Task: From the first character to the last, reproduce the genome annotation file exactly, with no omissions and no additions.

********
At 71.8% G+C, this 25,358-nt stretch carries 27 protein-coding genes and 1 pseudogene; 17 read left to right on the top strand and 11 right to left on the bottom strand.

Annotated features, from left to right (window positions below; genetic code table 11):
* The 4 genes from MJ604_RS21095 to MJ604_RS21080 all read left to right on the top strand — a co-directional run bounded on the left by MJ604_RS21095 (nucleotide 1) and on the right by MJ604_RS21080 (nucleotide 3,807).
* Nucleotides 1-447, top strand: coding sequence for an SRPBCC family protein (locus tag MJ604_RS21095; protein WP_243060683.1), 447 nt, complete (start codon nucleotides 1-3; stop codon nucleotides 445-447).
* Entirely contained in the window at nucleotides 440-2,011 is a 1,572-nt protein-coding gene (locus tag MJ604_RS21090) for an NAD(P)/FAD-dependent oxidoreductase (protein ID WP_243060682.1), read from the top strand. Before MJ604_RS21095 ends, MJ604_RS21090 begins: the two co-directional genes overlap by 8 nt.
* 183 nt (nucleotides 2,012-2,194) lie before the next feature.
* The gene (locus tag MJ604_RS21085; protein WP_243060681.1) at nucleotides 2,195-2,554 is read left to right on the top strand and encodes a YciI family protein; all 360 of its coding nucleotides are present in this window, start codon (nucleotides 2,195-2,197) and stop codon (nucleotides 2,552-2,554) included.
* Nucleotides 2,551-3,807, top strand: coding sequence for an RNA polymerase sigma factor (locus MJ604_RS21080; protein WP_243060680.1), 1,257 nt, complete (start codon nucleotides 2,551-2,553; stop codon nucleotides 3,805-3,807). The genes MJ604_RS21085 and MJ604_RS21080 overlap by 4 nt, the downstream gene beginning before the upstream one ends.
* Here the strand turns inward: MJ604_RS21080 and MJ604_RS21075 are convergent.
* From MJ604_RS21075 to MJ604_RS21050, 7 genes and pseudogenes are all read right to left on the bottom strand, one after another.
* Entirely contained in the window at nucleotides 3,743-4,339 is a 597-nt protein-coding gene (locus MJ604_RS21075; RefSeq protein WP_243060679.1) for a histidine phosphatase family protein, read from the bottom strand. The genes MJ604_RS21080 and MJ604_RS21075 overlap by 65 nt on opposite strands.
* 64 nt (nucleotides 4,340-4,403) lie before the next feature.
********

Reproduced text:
At 71.8% G+C, this 25,358-nt stretch carries 27 protein-coding genes and 1 pseudogene; 17 read left to right on the top strand and 11 right to left on the bottom strand.

Annotated features, from left to right (window positions below; genetic code table 11):
* The 4 genes from MJ604_RS21095 to MJ604_RS21080 all read left to right on the top strand — a co-directional run bounded on the left by MJ604_RS21095 (nucleotide 1) and on the right by MJ604_RS21080 (nucleotide 3,807).
* Nucleotides 1-447, top strand: coding sequence for an SRPBCC family protein (locus tag MJ604_RS21095; protein WP_243060683.1), 447 nt, complete (start codon nucleotides 1-3; stop codon nucleotides 445-447).
* Entirely contained in the window at nucleotides 440-2,011 is a 1,572-nt protein-coding gene (locus tag MJ604_RS21090) for an NAD(P)/FAD-dependent oxidoreductase (protein ID WP_243060682.1), read from the top strand. Before MJ604_RS21095 ends, MJ604_RS21090 begins: the two co-directional genes overlap by 8 nt.
* 183 nt (nucleotides 2,012-2,194) lie before the next feature.
* The gene (locus tag MJ604_RS21085; protein WP_243060681.1) at nucleotides 2,195-2,554 is read left to right on the top strand and encodes a YciI family protein; all 360 of its coding nucleotides are present in this window, start codon (nucleotides 2,195-2,197) and stop codon (nucleotides 2,552-2,554) included.
* Nucleotides 2,551-3,807, top strand: coding sequence for an RNA polymerase sigma factor (locus MJ604_RS21080; protein WP_243060680.1), 1,257 nt, complete (start codon nucleotides 2,551-2,553; stop codon nucleotides 3,805-3,807). The genes MJ604_RS21085 and MJ604_RS21080 overlap by 4 nt, the downstream gene beginning before the upstream one ends.
* Here the strand turns inward: MJ604_RS21080 and MJ604_RS21075 are convergent.
* From MJ604_RS21075 to MJ604_RS21050, 7 genes and pseudogenes are all read right to left on the bottom strand, one after another.
* Entirely contained in the window at nucleotides 3,743-4,339 is a 597-nt protein-coding gene (locus MJ604_RS21075; RefSeq protein WP_243060679.1) for a histidine phosphatase family protein, read from the bottom strand. The genes MJ604_RS21080 and MJ604_RS21075 overlap by 65 nt on opposite strands.
* 64 nt (nucleotides 4,340-4,403) lie before the next feature.